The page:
Whether the arsonist gets two years in prison or the death penalty all depends on one thing: intent. Because two firefighters died in their effort to halt the inferno, the case is being treated as a homicide. Should the blaze have been an accident, the result of, say, a smoldering cigarette, then the arsonist could be charged with involuntary manslaughter, for which the minimum sentence is two years. However, as authorities admit, the possibility that the fire was an accident is highly unlikely, or as one anonymous source connected with the investigation said, “There was material that didn't belong there. It was clear evidence that the fire was intentionally set.” Thus it could be a contest between whether the person should be charged with first or secondary degree murder or voluntary manslaughter, which carries with it a 20-year sentence. And though Gov. Arnold Schwarzenegger initially set the reward for finding the arsonist at $100,000, it is, as of Sept. 8, $150,000.
    Intentional or not , however, the damage has been wrought. First spotted Aug. 26 at Mile Marker 29 along the Angeles Crest Highway, up in the mountains north of La Canada Flintridge, which is twenty minutes north and west of Arcadia, the Station Fire advanced into the densely populated neighborhoods to the south. On Aug. 27 and 28, the first evacuations in Palos Verdes Peninsula and La Canada Flintridge were called, and evacuation centers were erected at various places in the area, including at Crescenta Valley High School. As orders for evacuation exceeded the thousands, around 6,600 by Aug. 31, to be exact, reports poured in of frantic families carrying nothing but a few belongings and their pets underarm into emergency shelters. “I packed valuables, such as my cello, important papers, pictures—only the really personal ones—and my dog,” admitted Ashley Park, a senior at Crescenta Valley High School, “When leaving the house, I went through most of the rooms thinking ‘wow… this may be the last time I’m seeing whatever's here.’”
    Though, not all were compliant with evacuation orders. For example, half the residents of Acton, a semi-rural community up near the fire, dug in and decided to stay, while residents of La Crescenta formed neighborhood watch groups called “ember shifts,” designed to spot and respond to embers that may wander into town. Of course, officials expressed dismay, particularly Gov. Schwarzenegger, who cited as examples three people who were injured in Big Tujunga Canyon the day before because they refused to evacuate.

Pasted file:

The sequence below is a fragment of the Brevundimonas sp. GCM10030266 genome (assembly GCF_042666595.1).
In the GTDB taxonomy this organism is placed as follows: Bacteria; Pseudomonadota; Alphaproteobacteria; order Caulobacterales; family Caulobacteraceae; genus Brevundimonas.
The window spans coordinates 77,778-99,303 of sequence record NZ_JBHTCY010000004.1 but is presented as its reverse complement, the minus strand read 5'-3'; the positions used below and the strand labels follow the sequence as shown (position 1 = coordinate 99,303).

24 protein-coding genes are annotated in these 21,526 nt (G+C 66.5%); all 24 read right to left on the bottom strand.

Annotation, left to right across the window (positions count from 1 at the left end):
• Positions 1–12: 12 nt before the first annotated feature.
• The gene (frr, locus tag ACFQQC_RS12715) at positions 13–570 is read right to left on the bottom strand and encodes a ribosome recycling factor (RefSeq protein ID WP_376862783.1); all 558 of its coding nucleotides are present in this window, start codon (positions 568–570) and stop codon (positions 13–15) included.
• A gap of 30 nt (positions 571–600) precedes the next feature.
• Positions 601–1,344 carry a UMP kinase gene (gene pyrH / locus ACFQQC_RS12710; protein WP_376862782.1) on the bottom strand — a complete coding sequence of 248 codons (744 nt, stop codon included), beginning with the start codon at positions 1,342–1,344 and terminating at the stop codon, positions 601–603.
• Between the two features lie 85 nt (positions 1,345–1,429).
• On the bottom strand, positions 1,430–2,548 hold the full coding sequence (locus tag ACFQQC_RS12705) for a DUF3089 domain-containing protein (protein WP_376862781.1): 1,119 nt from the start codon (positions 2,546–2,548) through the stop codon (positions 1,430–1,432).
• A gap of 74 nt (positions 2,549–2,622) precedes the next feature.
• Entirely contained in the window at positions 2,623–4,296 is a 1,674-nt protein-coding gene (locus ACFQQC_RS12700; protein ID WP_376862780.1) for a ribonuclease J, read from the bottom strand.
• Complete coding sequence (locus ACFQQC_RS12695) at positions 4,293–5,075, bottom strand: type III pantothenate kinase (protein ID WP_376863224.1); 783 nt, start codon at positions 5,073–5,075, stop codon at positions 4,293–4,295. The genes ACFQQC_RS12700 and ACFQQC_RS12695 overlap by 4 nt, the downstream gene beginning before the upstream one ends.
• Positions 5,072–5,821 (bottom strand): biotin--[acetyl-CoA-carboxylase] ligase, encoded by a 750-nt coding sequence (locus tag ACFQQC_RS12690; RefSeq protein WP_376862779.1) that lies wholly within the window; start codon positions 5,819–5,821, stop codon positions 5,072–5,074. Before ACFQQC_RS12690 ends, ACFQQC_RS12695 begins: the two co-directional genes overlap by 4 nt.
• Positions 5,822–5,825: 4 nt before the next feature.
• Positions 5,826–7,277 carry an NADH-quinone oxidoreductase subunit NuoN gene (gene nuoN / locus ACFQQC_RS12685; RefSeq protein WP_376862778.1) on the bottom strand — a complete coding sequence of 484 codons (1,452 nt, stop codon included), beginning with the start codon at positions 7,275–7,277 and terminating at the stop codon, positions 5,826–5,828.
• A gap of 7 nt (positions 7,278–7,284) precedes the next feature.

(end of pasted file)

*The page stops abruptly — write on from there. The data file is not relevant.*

By Aug. 31, the fire had roughly reached the height of its nastiness, with firefighters having only been able to contain 5% of the fire, 74 structures destroyed, and with the eastern flank advancing towards the historic Mount Wilson Observatory and all its neighboring radio communications facilities. Once over the hump however, the firefighters managed to stomp back the wall that threatened Mount Wilson in an epic three day battle, which ended Sept. 3. “Thankfully, the Observatory went unscathed. It’s a landmark in the physics world,” said senior Timofey Semenov. By Sept. 7, the fire was 56% contained.
    It was during the week of Sept. 7 when the Station Fire got as close to us as it ever would, with firefighters conducting controlled burns above Monrovia and Arcadia, releasing plumes of gray smoke. “I was worried the fires had reached the Foothills area,” confessed junior Coleen Ju, “I’m relieved I was wrong.” By Sept. 15 the blaze was 91% contained, and a week later, in a final display of defiance, the fire rode the Santa Ana winds to negligible effect.
    And so Sept. 25, with the once roaring blaze now de-clawed and toothless, firefighters reached full containment, ending the Station Fire’s month-long reign of terror over the southland. And though it left its indelible mark on Los Angeles in the way of over 80 houses destroyed, 100 million dollars in disaster response, and the passing of 2 firefighters, Los Angeles persists.

    Sponsored content

    Re: station fire by andrew lin

    Post  Sponsored content


      Current date/time is Sun Oct 22, 2017 2:07 am